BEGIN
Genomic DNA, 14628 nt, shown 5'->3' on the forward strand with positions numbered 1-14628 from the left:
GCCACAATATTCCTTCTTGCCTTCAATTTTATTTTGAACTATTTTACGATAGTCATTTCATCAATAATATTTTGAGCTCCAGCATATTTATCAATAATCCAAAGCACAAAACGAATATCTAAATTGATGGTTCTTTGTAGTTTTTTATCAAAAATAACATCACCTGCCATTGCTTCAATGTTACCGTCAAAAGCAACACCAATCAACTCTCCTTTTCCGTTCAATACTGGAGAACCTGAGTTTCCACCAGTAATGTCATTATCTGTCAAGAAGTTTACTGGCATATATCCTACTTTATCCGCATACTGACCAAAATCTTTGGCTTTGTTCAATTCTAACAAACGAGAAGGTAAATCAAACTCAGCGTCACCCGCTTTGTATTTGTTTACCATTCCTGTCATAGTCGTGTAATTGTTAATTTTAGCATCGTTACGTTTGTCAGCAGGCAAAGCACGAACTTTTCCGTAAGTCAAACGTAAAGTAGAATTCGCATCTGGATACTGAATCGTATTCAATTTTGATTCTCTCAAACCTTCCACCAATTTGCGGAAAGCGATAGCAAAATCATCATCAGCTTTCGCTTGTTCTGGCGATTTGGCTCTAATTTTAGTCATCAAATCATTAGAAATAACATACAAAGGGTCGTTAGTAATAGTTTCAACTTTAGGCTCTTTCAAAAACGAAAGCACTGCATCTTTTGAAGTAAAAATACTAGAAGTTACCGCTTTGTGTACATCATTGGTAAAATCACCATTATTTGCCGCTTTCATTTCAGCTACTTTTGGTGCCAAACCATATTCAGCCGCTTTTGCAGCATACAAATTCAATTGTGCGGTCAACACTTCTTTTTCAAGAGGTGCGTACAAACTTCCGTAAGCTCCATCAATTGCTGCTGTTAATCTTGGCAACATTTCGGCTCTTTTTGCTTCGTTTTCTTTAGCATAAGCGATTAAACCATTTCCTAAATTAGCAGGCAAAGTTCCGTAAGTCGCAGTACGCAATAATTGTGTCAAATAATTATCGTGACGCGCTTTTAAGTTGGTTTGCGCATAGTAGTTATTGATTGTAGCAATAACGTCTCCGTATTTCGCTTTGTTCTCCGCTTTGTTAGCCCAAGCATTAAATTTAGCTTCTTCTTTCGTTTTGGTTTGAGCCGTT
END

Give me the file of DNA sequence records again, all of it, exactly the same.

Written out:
Genomic DNA, 14628 nt, shown 5'->3' on the forward strand with positions numbered 1-14628 from the left:
GCCACAATATTCCTTCTTGCCTTCAATTTTATTTTGAACTATTTTACGATAGTCATTTCATCAATAATATTTTGAGCTCCAGCATATTTATCAATAATCCAAAGCACAAAACGAATATCTAAATTGATGGTTCTTTGTAGTTTTTTATCAAAAATAACATCACCTGCCATTGCTTCAATGTTACCGTCAAAAGCAACACCAATCAACTCTCCTTTTCCGTTCAATACTGGAGAACCTGAGTTTCCACCAGTAATGTCATTATCTGTCAAGAAGTTTACTGGCATATATCCTACTTTATCCGCATACTGACCAAAATCTTTGGCTTTGTTCAATTCTAACAAACGAGAAGGTAAATCAAACTCAGCGTCACCCGCTTTGTATTTGTTTACCATTCCTGTCATAGTCGTGTAATTGTTAATTTTAGCATCGTTACGTTTGTCAGCAGGCAAAGCACGAACTTTTCCGTAAGTCAAACGTAAAGTAGAATTCGCATCTGGATACTGAATCGTATTCAATTTTGATTCTCTCAAACCTTCCACCAATTTGCGGAAAGCGATAGCAAAATCATCATCAGCTTTCGCTTGTTCTGGCGATTTGGCTCTAATTTTAGTCATCAAATCATTAGAAATAACATACAAAGGGTCGTTAGTAATAGTTTCAACTTTAGGCTCTTTCAAAAACGAAAGCACTGCATCTTTTGAAGTAAAAATACTAGAAGTTACCGCTTTGTGTACATCATTGGTAAAATCACCATTATTTGCCGCTTTCATTTCAGCTACTTTTGGTGCCAAACCATATTCAGCCGCTTTTGCAGCATACAAATTCAATTGTGCGGTCAACACTTCTTTTTCAAGAGGTGCGTACAAACTTCCGTAAGCTCCATCAATTGCTGCTGTTAATCTTGGCAACATTTCGGCTCTTTTTGCTTCGTTTTCTTTAGCATAAGCGATTAAACCATTTCCTAAATTAGCAGGCAAAGTTCCGTAAGTCGCAGTACGCAATAATTGTGTCAAATAATTATCGTGACGCGCTTTTAAGTTGGTTTGCGCATAGTAGTTATTGATTGTAGCAATAACGTCTCCGTATTTCGCTTTGTTCTCCGCTTTGTTAGCCCAAGCATTAAATTTAGCTTCTTCTTTCGTTTTGGTTTGAGCCGTT